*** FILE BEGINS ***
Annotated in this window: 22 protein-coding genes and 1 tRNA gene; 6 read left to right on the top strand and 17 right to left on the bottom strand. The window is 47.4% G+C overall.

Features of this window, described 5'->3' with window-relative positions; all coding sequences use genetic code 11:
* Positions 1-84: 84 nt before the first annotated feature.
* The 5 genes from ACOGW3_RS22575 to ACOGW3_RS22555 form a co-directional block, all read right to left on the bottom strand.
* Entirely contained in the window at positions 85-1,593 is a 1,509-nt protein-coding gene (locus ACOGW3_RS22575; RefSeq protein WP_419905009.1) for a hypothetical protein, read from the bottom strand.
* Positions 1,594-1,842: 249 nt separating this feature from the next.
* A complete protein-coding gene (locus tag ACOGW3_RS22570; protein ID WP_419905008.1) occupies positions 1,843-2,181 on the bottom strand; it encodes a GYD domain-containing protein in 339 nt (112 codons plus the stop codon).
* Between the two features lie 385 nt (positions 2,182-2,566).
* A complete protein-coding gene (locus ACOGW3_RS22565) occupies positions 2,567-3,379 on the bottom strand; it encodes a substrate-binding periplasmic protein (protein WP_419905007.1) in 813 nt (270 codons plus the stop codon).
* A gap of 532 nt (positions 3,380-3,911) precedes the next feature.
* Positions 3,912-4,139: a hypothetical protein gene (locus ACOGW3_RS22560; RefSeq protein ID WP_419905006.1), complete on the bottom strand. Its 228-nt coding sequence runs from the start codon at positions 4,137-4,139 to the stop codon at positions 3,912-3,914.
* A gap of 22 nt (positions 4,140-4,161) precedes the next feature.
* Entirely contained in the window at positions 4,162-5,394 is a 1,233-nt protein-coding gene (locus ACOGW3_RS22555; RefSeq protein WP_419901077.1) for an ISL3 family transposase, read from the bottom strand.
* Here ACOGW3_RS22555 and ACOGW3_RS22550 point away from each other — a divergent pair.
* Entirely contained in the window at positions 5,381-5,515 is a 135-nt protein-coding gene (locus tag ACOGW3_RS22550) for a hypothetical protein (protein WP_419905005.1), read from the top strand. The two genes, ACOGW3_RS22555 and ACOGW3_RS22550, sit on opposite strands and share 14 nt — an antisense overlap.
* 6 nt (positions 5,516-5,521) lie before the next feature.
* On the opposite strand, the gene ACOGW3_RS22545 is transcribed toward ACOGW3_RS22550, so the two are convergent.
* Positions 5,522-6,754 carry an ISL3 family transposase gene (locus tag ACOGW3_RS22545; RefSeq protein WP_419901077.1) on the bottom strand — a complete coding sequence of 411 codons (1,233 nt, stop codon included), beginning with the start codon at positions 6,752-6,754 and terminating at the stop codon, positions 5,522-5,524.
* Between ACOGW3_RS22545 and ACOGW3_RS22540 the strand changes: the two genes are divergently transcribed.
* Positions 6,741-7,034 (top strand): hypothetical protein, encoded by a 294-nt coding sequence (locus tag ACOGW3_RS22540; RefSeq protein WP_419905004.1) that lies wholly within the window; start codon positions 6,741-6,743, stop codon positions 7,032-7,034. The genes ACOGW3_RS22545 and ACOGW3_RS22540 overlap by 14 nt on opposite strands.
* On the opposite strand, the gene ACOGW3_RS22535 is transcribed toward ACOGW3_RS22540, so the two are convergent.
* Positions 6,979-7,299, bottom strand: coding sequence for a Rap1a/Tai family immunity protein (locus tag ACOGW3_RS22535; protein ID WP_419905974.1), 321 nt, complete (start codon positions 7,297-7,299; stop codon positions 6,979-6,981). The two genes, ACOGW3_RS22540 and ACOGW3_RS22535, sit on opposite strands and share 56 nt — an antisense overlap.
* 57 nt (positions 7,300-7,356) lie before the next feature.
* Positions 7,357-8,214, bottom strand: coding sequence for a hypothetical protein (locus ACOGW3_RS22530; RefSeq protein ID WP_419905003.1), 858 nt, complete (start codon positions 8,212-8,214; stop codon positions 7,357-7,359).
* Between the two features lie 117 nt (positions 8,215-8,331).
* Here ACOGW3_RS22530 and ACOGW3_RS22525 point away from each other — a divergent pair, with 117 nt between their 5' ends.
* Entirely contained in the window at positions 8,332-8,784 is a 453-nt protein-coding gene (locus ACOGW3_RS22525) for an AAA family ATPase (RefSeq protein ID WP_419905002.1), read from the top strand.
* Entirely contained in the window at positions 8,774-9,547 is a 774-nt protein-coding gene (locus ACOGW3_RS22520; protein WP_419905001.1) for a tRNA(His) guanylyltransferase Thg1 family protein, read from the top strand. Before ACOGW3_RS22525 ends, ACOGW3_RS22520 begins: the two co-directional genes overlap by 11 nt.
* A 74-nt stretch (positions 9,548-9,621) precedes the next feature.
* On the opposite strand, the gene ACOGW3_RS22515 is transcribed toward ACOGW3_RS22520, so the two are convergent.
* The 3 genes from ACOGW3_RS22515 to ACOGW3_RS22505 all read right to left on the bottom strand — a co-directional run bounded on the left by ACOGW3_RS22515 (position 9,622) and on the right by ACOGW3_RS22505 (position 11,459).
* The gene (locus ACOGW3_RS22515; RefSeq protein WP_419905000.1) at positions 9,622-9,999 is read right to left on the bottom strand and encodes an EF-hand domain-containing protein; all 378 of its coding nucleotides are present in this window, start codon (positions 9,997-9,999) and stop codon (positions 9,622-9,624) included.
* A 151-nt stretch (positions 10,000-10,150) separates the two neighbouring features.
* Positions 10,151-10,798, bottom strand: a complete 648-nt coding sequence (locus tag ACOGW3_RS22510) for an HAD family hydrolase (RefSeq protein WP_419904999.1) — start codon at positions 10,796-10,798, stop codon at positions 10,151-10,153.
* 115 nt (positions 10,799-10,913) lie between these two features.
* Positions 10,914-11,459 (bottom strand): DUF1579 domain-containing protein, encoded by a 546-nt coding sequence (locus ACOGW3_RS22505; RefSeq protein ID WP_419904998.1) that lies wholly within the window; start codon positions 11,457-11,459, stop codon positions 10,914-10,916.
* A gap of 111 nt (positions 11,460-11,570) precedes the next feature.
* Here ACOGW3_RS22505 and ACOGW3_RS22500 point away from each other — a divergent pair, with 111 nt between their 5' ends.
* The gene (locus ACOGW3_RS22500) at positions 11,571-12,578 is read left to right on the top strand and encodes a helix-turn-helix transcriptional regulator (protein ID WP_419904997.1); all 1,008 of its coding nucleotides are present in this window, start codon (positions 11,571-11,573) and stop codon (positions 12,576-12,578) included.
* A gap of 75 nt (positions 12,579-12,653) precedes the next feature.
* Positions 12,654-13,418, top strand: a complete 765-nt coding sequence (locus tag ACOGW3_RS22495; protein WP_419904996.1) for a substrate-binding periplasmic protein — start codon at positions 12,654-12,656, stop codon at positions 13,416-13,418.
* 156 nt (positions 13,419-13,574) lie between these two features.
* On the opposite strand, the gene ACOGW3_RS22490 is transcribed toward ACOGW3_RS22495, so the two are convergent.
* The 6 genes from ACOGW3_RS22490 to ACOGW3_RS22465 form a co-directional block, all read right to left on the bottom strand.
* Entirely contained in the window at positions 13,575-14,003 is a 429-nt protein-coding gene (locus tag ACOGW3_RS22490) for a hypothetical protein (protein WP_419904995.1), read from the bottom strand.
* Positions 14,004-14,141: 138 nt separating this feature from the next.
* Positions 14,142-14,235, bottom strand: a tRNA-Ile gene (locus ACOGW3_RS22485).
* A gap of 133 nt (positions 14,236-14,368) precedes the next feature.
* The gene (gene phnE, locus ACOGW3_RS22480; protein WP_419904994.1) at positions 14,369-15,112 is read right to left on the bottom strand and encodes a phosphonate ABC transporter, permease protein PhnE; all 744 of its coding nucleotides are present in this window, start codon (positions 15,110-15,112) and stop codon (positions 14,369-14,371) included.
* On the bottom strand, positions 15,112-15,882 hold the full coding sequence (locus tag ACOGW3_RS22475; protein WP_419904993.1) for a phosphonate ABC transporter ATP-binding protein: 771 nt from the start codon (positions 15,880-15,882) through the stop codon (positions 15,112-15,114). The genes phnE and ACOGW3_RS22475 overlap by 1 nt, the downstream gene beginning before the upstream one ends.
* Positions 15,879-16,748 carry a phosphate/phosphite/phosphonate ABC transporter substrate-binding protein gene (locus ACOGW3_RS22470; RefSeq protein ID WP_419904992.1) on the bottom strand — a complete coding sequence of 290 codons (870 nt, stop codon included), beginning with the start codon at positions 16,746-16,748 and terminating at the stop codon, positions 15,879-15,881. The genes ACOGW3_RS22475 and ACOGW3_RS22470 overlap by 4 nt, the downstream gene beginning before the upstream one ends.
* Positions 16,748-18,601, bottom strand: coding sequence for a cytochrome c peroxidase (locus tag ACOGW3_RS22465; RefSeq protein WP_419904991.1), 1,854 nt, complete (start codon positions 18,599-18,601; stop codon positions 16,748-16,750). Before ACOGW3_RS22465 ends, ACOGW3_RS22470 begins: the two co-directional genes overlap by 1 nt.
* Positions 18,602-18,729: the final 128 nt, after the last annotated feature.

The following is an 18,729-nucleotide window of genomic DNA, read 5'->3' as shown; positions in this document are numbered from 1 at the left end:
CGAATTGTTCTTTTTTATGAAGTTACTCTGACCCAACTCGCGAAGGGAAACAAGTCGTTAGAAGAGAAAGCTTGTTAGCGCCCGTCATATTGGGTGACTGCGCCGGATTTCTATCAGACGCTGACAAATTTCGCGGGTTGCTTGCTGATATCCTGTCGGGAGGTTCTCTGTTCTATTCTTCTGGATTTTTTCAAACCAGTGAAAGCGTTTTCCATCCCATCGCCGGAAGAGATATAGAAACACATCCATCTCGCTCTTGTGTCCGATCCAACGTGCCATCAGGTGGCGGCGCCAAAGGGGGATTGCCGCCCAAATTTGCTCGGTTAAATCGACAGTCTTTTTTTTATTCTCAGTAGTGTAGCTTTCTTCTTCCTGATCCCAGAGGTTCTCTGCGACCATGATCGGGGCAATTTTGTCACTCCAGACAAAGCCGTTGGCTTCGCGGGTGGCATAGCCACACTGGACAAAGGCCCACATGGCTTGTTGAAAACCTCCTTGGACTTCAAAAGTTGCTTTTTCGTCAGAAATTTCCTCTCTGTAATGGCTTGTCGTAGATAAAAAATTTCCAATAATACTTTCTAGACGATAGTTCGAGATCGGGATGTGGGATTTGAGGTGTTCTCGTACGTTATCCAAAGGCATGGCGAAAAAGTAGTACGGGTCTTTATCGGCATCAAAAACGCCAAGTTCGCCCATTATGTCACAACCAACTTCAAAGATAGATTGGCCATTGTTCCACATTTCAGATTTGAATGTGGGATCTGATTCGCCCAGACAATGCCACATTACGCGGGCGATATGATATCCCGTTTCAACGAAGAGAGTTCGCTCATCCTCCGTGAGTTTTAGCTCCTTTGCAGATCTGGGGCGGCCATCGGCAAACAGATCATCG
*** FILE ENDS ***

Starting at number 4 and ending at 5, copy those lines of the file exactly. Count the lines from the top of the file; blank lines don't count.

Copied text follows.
* The 5 genes from ACOGW3_RS22575 to ACOGW3_RS22555 form a co-directional block, all read right to left on the bottom strand.
* Entirely contained in the window at positions 85-1,593 is a 1,509-nt protein-coding gene (locus ACOGW3_RS22575; RefSeq protein WP_419905009.1) for a hypothetical protein, read from the bottom strand.